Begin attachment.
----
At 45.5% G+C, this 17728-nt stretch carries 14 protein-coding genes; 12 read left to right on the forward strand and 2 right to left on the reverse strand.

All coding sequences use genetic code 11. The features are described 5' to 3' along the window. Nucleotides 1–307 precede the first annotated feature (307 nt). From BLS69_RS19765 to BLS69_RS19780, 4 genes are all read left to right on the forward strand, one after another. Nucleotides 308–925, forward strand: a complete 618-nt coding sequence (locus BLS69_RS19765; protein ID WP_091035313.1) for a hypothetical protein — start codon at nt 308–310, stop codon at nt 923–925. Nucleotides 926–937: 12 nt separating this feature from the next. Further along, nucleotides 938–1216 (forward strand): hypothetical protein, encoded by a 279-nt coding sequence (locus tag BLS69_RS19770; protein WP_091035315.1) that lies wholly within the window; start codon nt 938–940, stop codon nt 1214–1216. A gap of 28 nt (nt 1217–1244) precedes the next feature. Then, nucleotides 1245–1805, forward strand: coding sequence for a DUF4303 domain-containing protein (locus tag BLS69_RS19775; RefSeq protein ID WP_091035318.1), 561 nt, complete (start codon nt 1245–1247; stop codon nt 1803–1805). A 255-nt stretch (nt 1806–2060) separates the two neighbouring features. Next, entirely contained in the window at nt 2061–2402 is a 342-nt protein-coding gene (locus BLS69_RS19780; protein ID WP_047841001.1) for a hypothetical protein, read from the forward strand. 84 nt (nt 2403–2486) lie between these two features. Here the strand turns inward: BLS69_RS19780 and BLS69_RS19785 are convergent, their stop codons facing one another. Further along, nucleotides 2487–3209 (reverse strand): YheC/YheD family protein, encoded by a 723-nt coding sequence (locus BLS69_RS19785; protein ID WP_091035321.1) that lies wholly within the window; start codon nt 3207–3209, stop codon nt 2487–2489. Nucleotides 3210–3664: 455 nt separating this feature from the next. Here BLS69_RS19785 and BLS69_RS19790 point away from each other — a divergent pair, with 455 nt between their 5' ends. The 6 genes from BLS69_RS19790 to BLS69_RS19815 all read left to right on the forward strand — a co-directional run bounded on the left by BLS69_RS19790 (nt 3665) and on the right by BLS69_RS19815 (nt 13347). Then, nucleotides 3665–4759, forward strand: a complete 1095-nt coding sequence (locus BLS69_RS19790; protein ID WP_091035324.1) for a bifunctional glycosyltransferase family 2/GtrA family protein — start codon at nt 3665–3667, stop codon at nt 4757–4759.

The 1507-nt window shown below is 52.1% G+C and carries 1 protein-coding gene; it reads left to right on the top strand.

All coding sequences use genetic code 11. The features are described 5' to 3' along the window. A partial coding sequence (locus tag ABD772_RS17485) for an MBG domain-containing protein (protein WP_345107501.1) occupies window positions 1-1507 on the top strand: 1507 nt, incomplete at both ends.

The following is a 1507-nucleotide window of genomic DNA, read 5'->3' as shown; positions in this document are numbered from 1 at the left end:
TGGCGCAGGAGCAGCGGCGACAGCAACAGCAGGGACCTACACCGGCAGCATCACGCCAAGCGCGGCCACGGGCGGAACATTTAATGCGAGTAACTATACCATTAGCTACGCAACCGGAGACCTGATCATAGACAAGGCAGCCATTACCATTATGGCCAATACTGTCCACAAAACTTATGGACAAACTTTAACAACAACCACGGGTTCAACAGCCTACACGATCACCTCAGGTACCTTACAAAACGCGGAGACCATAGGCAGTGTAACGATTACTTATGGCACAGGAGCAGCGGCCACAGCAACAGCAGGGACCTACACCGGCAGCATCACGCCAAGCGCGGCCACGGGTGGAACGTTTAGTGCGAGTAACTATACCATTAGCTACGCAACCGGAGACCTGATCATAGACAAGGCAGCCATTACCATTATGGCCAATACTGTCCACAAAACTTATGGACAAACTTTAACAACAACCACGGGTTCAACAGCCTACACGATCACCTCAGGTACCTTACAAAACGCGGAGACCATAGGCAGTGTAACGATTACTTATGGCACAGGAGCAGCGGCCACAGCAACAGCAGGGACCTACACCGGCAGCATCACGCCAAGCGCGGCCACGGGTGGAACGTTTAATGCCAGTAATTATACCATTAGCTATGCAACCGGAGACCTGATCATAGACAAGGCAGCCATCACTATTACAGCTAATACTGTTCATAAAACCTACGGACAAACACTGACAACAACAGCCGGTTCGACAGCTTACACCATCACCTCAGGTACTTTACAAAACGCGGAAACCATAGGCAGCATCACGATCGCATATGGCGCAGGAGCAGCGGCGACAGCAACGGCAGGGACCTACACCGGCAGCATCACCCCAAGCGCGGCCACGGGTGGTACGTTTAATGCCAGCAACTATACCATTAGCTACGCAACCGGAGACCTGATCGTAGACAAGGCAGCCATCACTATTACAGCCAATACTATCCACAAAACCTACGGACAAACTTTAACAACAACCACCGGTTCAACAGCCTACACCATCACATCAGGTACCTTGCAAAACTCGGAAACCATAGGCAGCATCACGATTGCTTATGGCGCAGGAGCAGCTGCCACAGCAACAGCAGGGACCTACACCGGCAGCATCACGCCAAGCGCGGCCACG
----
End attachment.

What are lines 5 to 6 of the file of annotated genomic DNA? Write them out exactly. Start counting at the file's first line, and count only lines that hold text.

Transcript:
The following is a 1507-nucleotide window of genomic DNA, read 5'->3' as shown; positions in this document are numbered from 1 at the left end:
TGGCGCAGGAGCAGCGGCGACAGCAACAGCAGGGACCTACACCGGCAGCATCACGCCAAGCGCGGCCACGGGCGGAACATTTAATGCGAGTAACTATACCATTAGCTACGCAACCGGAGACCTGATCATAGACAAGGCAGCCATTACCATTATGGCCAATACTGTCCACAAAACTTATGGACAAACTTTAACAACAACCACGGGTTCAACAGCCTACACGATCACCTCAGGTACCTTACAAAACGCGGAGACCATAGGCAGTGTAACGATTACTTATGGCACAGGAGCAGCGGCCACAGCAACAGCAGGGACCTACACCGGCAGCATCACGCCAAGCGCGGCCACGGGTGGAACGTTTAGTGCGAGTAACTATACCATTAGCTACGCAACCGGAGACCTGATCATAGACAAGGCAGCCATTACCATTATGGCCAATACTGTCCACAAAACTTATGGACAAACTTTAACAACAACCACGGGTTCAACAGCCTACACGATCACCTCAGGTACCTTACAAAACGCGGAGACCATAGGCAGTGTAACGATTACTTATGGCACAGGAGCAGCGGCCACAGCAACAGCAGGGACCTACACCGGCAGCATCACGCCAAGCGCGGCCACGGGTGGAACGTTTAATGCCAGTAATTATACCATTAGCTATGCAACCGGAGACCTGATCATAGACAAGGCAGCCATCACTATTACAGCTAATACTGTTCATAAAACCTACGGACAAACACTGACAACAACAGCCGGTTCGACAGCTTACACCATCACCTCAGGTACTTTACAAAACGCGGAAACCATAGGCAGCATCACGATCGCATATGGCGCAGGAGCAGCGGCGACAGCAACGGCAGGGACCTACACCGGCAGCATCACCCCAAGCGCGGCCACGGGTGGTACGTTTAATGCCAGCAACTATACCATTAGCTACGCAACCGGAGACCTGATCGTAGACAAGGCAGCCATCACTATTACAGCCAATACTATCCACAAAACCTACGGACAAACTTTAACAACAACCACCGGTTCAACAGCCTACACCATCACATCAGGTACCTTGCAAAACTCGGAAACCATAGGCAGCATCACGATTGCTTATGGCGCAGGAGCAGCTGCCACAGCAACAGCAGGGACCTACACCGGCAGCATCACGCCAAGCGCGGCCACG